What Everyone Should Know About How Your Skin Helps You Sleep

and What You Can Do About It

By Virginia Gurley | Sep 02, 2010

What Everyone Should Know About How Your Skin Helps You Sleep

Most people are aware of the basic do’s and don’t before bedtime that affect sleep: Do things that are relaxing like taking a warm shower, pleasure reading, listening to music, stretching, or meditating; don’t do things that are stress inducing like exercising strenuously, eating or drinking caffeine, working, thinking or talking about stressful topics.

What is not widely known, and strange as this may sound, the temperature of your skin is critical to being able to fall asleep quickly and stay asleep through the night. Here is what happens and how skin temperature affects your sleep.

  • An hour or two before your typical bedtime, the skin of your hands, arms, legs and feet should start getting significantly warmer due to increased blood flow. 
  • With this increase in skin blood flow and warmth, body heat is given off to the air surrounding the skin, causing your core body temperature to decrease gradually through the night.
  • The increase in skin temperature, along with the parallel night time increase in melatonin, is what causes drowsiness and the rapid onset of sleep when you turn out the lights.
  • When skin blood flow and warming cannot increase due to vasoconstriction (narrowing of the blood vessels), getting to sleep will take longer, staying asleep can be difficult, and how much restorative slow wave sleep and learning-dependent REM sleep you get can be decreased. 

Some things that can cause your blood vessels to narrow when they should be dilating for sleep include high adrenaline levels due to stress, low blood pressure due to dehydration, a medical condition called vasospastic disorder, and a low core body temperature due to eating something very cold like ice cream.

So, here are simple things I do to help my sleep-related skin warming and improve my sleep.

  • If my feet or legs are cool or cold at bedtime, I wear socks to bed and/or take a warm shower.
  • I drink plenty of non-caffeinated beverages during the day and early evening so I am well hydrated by dinner time.
  • When I’ve had a stressful day or feel wound up in the evening, I try to get moderate exercise in the late afternoon or early evening. I use the stress reducing activities described above to help decrease night time stress too.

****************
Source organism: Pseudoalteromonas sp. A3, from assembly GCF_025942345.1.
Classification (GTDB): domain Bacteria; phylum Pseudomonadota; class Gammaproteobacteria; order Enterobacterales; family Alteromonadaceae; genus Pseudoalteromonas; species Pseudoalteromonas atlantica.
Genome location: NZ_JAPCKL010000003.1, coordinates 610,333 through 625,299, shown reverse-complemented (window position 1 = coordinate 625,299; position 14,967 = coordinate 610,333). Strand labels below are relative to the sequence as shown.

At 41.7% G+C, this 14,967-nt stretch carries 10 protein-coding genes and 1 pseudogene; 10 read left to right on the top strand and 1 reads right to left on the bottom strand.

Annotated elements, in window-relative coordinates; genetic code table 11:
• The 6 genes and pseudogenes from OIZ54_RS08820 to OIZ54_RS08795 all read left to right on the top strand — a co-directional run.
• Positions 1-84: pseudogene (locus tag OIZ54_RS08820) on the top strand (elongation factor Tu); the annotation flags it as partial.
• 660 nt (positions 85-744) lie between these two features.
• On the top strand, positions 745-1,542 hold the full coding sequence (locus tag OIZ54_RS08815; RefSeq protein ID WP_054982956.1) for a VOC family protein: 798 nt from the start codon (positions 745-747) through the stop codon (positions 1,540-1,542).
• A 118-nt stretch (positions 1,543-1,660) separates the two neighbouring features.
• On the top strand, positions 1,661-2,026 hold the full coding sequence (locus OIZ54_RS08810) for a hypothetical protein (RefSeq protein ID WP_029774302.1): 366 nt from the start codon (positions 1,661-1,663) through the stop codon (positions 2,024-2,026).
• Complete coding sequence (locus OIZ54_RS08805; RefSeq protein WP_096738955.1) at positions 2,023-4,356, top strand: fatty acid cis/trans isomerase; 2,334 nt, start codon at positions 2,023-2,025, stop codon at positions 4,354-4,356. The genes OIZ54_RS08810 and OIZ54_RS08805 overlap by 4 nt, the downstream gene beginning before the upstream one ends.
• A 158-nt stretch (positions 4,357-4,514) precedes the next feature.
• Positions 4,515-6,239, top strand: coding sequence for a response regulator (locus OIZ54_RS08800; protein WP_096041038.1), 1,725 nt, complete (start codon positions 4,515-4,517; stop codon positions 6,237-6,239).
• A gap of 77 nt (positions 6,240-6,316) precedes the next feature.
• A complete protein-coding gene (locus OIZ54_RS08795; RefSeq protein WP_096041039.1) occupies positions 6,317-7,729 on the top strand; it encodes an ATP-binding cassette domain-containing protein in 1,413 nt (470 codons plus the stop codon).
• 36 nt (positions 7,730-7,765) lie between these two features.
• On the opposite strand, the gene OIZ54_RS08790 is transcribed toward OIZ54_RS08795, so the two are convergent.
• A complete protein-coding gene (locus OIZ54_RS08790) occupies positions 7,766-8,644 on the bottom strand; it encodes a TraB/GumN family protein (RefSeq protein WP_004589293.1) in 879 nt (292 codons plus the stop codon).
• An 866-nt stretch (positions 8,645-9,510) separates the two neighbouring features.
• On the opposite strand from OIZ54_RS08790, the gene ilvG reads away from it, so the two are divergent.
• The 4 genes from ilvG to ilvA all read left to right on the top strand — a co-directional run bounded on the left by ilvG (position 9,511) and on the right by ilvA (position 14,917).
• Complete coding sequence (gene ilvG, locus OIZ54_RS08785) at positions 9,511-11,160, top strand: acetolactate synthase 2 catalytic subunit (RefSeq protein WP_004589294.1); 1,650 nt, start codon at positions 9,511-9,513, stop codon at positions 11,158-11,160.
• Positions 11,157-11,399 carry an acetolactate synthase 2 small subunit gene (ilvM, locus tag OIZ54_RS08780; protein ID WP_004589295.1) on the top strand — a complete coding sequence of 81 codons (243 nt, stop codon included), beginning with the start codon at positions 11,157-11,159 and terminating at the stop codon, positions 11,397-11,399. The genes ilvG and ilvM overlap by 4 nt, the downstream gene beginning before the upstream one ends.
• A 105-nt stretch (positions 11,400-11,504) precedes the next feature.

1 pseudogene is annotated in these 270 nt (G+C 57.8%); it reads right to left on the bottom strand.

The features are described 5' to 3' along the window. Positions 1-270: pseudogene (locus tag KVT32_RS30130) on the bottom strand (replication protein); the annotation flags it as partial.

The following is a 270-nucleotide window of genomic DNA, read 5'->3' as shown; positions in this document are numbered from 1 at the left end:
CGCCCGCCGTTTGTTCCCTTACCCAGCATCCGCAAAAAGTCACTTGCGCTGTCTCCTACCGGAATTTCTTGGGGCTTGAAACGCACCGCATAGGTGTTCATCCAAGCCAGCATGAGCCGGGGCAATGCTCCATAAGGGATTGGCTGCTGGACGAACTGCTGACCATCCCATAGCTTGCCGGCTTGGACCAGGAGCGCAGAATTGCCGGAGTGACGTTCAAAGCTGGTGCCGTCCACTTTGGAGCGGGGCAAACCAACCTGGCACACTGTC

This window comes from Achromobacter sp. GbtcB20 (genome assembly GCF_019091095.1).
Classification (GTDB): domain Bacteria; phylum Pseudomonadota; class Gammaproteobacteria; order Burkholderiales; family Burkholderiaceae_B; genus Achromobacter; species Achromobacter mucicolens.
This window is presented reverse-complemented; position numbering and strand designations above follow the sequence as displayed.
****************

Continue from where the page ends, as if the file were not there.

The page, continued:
• I avoid drinking and eating things that are very cold in the hour before bedtime.
  • I keep the temperature of my bedroom and my bed cool enough that my skin can give off heat, but warm enough that I don’t feel chilled.

If you are familiar with the impact of skin temperature on sleep and have any tips or comments to share, your contribution to exploring this topic is greatly appreciated.

How and when your core body temperature cools at night can also affect your sleep, but I’ll save that topic for a future post.


Comments on “What Everyone Should Know About How Your Skin Helps You Sleep”

  1. Joyce Peak Sep 05, 2010

    This article was so helpful. I understand now why it is impossible to get to sleep if my feet are cold. Also gave me answers to why I have dificulty staying asleep. The suggestions were easy to follow and to implement right away. Thanks again for the help, I have had trouble through out my life with sleep, getting to sleep, staying asleep and turning off my brain when I wake in the night.

  2. Erik Thauberger Sep 27, 2010


    The single largest helpful intervention I have made over the years to help my own insomnia was psychological, i.e. I simply gave myself permission to stop thinking about things at night. Granted, there are times, particularly when I am stressed, that the brain seems to go on autopilot and ruminate virtually uncontrolled. These episodes are rare for me thankfully, and the attitude that it is not a big deal to lose a bit of sleep here and there keeps it from becoming an ongoing issue. I don’t get up, I don’t fret and fuss…I just put a smile on and lay there… “resting.” Attitude, for me is what allows me to be confident that if I do all of the various tidbits this site and others recommend, it will pay-off. I can say that it does.

  3. unicarf Apr 25, 2011

    Great Community here. Keep up the good work people. <a >Buy Backlinks</a>

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